sera waters - cv

Short Biography

Sera Waters is a South Australian based artist, as well as arts writer and academic. Since 2006, when awarded a Ruth Tuck Scholarship to study hand embroidery at the Royal School of Needlework (UK), Waters’ art practice has been characterised by a darkly stitched meticulousness. She uses laborious embroidery methods, often black work, to dwell within the gaps of Australian settler colonial histories, mostly to examine the home-making practices of women and her own genealogical ghostscapes. Waters’ embroideries and hand-crafted sculptures have been exhibited nationally and internationally. Recent exhibitions include Ghostscapes (2014, Fontanelle Gallery, SA), Sappers & Shrapnel (2016, Art Gallery of South Australia) and Domestic Arts (opening July 20 2017, ACE Open, SA). In 2016 Waters won the Heysen Prize for Landscape with her rag-rug and needlework piece Fritz and the rose garden. Waters is the Head of Art History and Theory at Adelaide Central School of Art and is represented by Hugo Michell Gallery.

Four of Sera Water's works have been acquired for a collection of women's art held at UWA.

1979 – Born Murray Bridge, South Australia
Lives Adelaide, South Australia

2006 Embroidery Summer School courses, Royal School of Needlework, Surrey, UK
2003-2006 Masters of Arts in Art History, Adelaide University
1997-2000 Bachelor of Visual Arts (First Class Honours), SASA, University of South Australia
2011 Flocked, Inside SAM’s Place residency, SA Museum (with Craftsouth), Adelaide SA
  Home Stories, Adelaide Central Gallery, curated by Vivonne Thwaites, Adelaide SA artroom5, Adelaide SA
  Tamworth Textile Triennial, curated by Patrick Snelling, Tamworth, NSW (+ touring)
2010 Flyblown, FELTspace, Adelaide SA
  Moving Wounded (ongoing participatory project):
  Consumed, Adelaide Central Gallery, Adelaide SA
  Little Weeds, online ( + Peel Street exhibition space (with Format Festival) + Seedling Art Space, curated by Lisa Harms, Adelaide SA
2009 Nell Pearson, Sera Waters, Claude Jones & Beci Orpin, Edwina Corlette Gallery, Brisbane Qld
  Just Is, Max Dawn Gallery, curated by Bev Southcott, Adelaide SA
  Craft’n Disaster, The Project Space, Contemporary Art Centre of South Australia, Adelaide SA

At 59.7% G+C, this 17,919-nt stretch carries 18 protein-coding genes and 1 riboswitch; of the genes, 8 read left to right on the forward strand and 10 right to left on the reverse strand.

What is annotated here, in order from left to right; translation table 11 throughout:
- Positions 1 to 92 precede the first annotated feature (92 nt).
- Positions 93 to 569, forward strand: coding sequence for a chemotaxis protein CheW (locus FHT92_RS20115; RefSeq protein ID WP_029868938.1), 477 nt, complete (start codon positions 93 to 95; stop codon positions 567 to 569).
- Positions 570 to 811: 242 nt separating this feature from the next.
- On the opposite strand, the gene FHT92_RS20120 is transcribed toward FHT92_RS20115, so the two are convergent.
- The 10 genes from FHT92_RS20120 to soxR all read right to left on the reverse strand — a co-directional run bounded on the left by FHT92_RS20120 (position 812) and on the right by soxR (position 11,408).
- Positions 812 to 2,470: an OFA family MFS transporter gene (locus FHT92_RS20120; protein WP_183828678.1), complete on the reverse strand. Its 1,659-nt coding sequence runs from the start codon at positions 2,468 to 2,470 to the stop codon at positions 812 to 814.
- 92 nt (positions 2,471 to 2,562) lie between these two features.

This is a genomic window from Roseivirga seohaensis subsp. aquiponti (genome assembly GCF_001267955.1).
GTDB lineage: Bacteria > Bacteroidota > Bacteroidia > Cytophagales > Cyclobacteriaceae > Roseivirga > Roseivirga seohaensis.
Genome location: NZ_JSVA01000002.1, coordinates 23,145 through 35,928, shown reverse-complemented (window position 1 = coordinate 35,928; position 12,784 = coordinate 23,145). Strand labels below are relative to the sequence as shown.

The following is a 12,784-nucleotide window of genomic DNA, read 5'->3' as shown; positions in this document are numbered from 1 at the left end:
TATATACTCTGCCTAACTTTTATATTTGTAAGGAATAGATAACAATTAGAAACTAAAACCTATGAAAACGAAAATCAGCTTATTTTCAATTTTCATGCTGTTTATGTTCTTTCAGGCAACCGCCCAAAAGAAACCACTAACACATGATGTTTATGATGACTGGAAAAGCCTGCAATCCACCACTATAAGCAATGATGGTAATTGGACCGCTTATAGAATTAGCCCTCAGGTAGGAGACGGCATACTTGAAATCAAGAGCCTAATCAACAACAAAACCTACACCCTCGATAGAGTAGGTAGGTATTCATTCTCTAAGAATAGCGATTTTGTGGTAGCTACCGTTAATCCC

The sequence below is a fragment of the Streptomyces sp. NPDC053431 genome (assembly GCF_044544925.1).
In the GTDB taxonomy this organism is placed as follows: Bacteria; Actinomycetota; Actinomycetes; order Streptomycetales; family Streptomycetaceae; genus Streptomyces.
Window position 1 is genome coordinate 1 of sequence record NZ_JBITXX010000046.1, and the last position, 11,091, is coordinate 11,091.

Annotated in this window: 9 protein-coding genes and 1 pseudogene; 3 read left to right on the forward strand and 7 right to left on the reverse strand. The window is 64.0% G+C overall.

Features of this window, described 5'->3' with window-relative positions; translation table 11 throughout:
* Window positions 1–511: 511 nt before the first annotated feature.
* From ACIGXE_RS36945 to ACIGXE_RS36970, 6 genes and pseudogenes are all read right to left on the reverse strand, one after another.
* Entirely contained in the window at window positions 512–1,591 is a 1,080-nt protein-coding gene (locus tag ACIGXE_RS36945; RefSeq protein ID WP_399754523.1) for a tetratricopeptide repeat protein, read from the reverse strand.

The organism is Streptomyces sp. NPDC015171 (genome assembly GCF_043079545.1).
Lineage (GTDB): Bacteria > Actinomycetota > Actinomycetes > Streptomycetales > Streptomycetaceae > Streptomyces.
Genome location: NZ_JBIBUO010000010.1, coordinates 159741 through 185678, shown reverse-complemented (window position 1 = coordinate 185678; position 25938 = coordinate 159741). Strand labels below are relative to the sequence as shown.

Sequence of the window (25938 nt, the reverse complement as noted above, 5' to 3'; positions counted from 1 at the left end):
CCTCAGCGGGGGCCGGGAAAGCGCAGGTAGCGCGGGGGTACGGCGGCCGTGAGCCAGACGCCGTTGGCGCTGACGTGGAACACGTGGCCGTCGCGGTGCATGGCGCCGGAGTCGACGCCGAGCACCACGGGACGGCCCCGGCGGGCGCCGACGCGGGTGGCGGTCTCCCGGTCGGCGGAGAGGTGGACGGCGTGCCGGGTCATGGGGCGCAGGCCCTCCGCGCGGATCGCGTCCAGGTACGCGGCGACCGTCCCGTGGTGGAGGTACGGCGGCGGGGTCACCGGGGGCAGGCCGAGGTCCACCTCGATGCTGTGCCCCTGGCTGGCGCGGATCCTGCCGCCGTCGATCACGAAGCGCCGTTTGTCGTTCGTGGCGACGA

Wangaratta Contemporary Textile Award, Wangaratta Vic
  artroom5, Adelaide SA
  Talente 2009, International Trade Fair, Munich, Germany
2008 artroom5, Adelaide SA
2007 Spirited Away, Adelaide Central Gallery, Adelaide, SA
  Quiet Hands, Gaff Gallery, curated by Rayleen Forrester, Port Adelaide SA
  Hedgemaze, Light Square Gallery, Adelaide SA
2006 Crooks & Nannies, downtown art space, Adelaide SA
2001 Hatched, National Graduate Show, Perth Institute of Contemporary Art, Perth WA
2010 Project & Development Grant, Arts SA
2005 AJA Roy Terrill Prize, Japanese Art History Essay Prize, Adelaide University
2005 Ruth Tuck Scholarship, South Australian Youth Arts Board
2002 Artists-in-studios, South Australian Youth Arts Board
Adams, Jude, 'Three Artists- in the world: Anne Kay, Irmina Van Niele, Sera Waters', Artlink, vol 29, no 2, 2009
Dunt, Nerina, ‘Craft’n Disaster: Sera Waters’, Object, issue 59, October 2009, p. 58.
Hart, Jenny, ‘Sera Waters’, Embroidery as Art blog, Jan 12, 2010 (
Hemmings, Dr Jessica, ‘The Dark Side’, embroidery (UK), vol. 60, Sept/Oct 2009, pp. 24-27.
Kemp, Jemima, ‘During the South Australian Living Artists Festival’, Point Blank, Point 3, 09/08.
Radok, Stephanie, ‘Filling an extraordinary space’, The Adelaide Review, no 253, Sept 28, 2004, pp 20-21
Zeplin, Dr Pamela, ‘Sera Waters: Crooks & Nannies’, Craft Culture online, Craft Victoria, 2007
2010-current Studio member of The Incinerator, Thebarton, SA
2005-current Committee Member on Adelaide Visual Arts Critic Circle, since Nov 2005.
2005-current Lecturing and tutoring in Art History at Adelaide University, Adelaide Central School of Art and South Australian School of Art (University of South Australia).
2004 – current Arts writer for various local and national publications and catalogues
2010 AAANZ conference, presenter in Relational Craft session + Chair, Post Graduate Symposium
2010 Artistspeak, University of South Australia
2007-2009 Peer Assessment Panel, Arts SA
2007 Key note speaker, SALA Festival, Art Gallery of South Australia
2005-2009 Studio member of Hedgemaze, Port Adelaide, SA
2005 Project Assistant, Tatsuo Miyajima residency, Contemporary Art Centre of South Australia
The Cruthers Collection of Women’s Art, University of Western Australia
Private Collections, South Australia and New South Wales, Australia